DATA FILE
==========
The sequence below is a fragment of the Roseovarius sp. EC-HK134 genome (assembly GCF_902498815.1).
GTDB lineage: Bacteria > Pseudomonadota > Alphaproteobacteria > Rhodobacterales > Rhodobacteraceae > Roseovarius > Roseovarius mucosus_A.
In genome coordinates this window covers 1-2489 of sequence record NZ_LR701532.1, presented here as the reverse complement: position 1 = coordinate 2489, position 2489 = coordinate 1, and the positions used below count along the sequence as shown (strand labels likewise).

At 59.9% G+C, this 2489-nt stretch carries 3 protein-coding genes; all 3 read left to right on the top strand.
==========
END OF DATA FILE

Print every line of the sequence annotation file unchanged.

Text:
The sequence below is a fragment of the Roseovarius sp. EC-HK134 genome (assembly GCF_902498815.1).
GTDB lineage: Bacteria > Pseudomonadota > Alphaproteobacteria > Rhodobacterales > Rhodobacteraceae > Roseovarius > Roseovarius mucosus_A.
In genome coordinates this window covers 1-2489 of sequence record NZ_LR701532.1, presented here as the reverse complement: position 1 = coordinate 2489, position 2489 = coordinate 1, and the positions used below count along the sequence as shown (strand labels likewise).

At 59.9% G+C, this 2489-nt stretch carries 3 protein-coding genes; all 3 read left to right on the top strand.